True Romance

Arguably one of the defining movies of the nineties, directed by Tony Scott, written by Quentin Tarantino, starring a cornucopia of iconic actors and featuring an air guitar-tastic soundtrack including Aerosmith, Billy Idol and Soundgarden, True Romance is nothing short of pure entertainment. The story, Christian Slater and Patricia Arquette as newlyweds on the run from her past and his mistake, takes a back seat (in a pink Cadillac) to a supporting cast of scene-stealing character actors including Gary Oldman as pimp and wannabe Rasta Drexl, Dennis Hopper as Slater’s father, Christopher Walken as a Sicillian mobster and Brad Pitt as stoner Floyd who, with only a few lines of dialogue and a near-immobile part walks clean away with the film. Not to mention Samuel L. Jackson, Michael Rapaport, Tom Sizemore, Chris Penn, James Gandolfini and Val Kilmer (as Elvis no less), this is worth watching just for the cast list.
Choose film 8/10

Giant

Before watching it, I only knew of Giant as being the last James Dean film. I’d seen Rebel Without a Cause recently, and been thoroughly underwhelmed, so had high hopes for Giant, as surely this, or perhaps East of Eden, were the reason that Dean is now such a cult icon, a supposedly defining character for a generation. Also, by looking at the cover for this film, I expected Dean to be the star of the film, his image appearing no less than five times on the cover, with Elizabeth Taylor appearing just once, and Rock Hudson not at all. It was with some surprise then that I found the stars to be Hudson and Taylor, with Dean a supporting character (granted, the most important supporting character, but supporting no less).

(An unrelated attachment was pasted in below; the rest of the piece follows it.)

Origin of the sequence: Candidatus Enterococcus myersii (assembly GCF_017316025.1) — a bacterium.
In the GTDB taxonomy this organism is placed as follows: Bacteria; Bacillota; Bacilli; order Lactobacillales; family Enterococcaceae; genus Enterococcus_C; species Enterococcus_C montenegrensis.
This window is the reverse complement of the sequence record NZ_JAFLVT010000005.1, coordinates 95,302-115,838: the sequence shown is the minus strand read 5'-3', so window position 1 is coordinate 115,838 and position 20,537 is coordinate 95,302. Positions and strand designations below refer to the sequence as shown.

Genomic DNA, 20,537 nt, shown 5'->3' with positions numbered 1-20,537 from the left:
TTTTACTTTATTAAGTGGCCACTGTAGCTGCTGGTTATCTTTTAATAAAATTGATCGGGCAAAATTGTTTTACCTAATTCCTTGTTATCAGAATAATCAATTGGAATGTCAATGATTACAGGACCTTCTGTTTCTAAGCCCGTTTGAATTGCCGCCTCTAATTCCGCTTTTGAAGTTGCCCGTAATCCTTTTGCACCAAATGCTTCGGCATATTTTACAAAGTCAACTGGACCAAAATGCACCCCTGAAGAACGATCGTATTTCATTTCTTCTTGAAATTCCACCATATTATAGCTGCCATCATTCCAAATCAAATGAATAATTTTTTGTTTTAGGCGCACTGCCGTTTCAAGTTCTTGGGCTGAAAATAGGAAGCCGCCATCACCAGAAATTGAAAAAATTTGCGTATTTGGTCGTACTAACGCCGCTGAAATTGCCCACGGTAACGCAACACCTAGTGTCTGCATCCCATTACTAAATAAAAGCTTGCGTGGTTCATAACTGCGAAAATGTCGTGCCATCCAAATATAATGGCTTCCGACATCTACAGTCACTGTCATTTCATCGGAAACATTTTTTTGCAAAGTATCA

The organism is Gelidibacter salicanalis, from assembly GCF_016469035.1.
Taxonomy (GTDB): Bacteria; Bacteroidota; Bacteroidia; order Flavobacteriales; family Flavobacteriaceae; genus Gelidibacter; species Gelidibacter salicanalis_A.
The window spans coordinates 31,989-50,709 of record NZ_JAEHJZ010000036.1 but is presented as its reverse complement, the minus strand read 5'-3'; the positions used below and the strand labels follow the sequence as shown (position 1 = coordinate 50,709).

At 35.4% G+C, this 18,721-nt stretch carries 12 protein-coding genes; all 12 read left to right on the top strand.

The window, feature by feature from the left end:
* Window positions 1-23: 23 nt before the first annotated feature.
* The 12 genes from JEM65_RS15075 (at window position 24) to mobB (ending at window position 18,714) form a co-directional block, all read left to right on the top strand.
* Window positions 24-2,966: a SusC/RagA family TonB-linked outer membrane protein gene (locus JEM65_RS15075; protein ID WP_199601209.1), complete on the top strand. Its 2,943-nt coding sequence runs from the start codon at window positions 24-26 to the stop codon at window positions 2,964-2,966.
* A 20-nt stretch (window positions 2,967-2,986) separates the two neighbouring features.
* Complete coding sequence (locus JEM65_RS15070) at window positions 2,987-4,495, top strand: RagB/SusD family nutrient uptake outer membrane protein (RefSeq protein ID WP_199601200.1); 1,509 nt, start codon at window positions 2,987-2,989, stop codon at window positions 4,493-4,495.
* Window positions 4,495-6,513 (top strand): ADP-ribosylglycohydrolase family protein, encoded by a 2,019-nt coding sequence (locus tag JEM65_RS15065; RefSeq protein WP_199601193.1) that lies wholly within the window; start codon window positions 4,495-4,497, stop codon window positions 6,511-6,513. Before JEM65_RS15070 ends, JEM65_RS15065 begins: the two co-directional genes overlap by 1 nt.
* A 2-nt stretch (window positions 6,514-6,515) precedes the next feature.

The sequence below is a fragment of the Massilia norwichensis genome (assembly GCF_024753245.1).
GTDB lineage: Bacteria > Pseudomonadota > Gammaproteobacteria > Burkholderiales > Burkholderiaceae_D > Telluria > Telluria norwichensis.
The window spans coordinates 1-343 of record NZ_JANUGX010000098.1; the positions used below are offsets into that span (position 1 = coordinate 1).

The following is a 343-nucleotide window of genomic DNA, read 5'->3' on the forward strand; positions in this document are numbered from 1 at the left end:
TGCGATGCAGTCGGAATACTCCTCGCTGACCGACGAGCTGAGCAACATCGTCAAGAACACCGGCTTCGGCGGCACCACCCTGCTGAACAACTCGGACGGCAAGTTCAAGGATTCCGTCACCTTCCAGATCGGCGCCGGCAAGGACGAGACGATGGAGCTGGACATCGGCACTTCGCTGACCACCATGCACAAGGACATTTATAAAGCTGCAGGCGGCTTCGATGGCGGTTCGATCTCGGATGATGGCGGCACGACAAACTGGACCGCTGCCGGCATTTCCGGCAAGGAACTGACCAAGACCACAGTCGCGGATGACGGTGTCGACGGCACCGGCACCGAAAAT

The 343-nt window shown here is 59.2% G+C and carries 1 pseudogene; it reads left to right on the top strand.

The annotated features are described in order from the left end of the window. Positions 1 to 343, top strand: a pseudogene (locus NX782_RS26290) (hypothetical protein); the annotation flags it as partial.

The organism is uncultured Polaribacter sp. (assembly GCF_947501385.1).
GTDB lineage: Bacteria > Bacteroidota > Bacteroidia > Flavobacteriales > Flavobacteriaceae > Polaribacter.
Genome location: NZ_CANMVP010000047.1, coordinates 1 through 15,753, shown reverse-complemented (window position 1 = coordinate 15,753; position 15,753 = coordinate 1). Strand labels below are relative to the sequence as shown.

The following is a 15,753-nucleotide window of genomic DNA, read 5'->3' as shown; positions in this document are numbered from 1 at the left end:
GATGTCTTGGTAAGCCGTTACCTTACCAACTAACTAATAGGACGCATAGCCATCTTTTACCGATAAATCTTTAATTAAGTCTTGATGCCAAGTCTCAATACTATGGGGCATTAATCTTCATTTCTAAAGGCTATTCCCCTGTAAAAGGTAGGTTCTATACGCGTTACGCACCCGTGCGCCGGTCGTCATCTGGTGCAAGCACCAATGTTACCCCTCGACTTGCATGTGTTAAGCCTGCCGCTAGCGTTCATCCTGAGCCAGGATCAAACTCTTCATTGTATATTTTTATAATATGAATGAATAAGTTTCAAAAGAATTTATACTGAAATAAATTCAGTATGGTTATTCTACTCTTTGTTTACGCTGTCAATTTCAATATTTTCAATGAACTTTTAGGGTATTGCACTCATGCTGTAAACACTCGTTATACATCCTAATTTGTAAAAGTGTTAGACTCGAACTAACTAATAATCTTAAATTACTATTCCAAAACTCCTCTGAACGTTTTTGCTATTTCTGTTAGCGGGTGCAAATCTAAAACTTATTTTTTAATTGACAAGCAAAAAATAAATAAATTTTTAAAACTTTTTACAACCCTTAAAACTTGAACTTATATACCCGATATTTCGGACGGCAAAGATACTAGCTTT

Having now watched the film, it shall be filed alongside the previously reviewed the Jazz Singer as an important film, just not a great one, though this time for being the last film of James Dean, rather than the first feature length to include audible dialogue. Giant documents the life of a young couple, Hudson and Taylor, from the day they meet and through the next 25 years of their lives. Even with an epic run time of almost three and a half hours, the plotting is generally fast, with major events such as their marriage and the birth of their children skipped over, pausing to show the more landmark occasions, for example the dismay of Hudson’s Jordan Benedict as Jordy, his son, cries when set upon his first horse. Along the way, Jordan’s life is besieged at every turn by Dean’s Jett Rink, a ranchhand who, upon inheriting a small patch of land, becomes a billionaire when he strikes oil. Dean overacts to his heart’s content, failing to draw any compassion within his rags-to-riches arc.


There are two main points that I took from the tale. Firstly, that some things never change, and some things do. This seems a fairly pointless ethos, but shown in the films context takes some form, as the menfolk gather to discuss business as the times change around them, but Benedict’s initial negative feelings towards his Mexican ranchhands are subdued when his son, an excellent young Dennis Hopper, marries and produces a son, both Mexican and Benedict. Secondly, the film shows the dramatic effect a small act, in this case purchasing a horse, can have on the rest of your life. So, essentially, Giant is the Butterfly Effect without the nosebleeds.


Choose film 6/10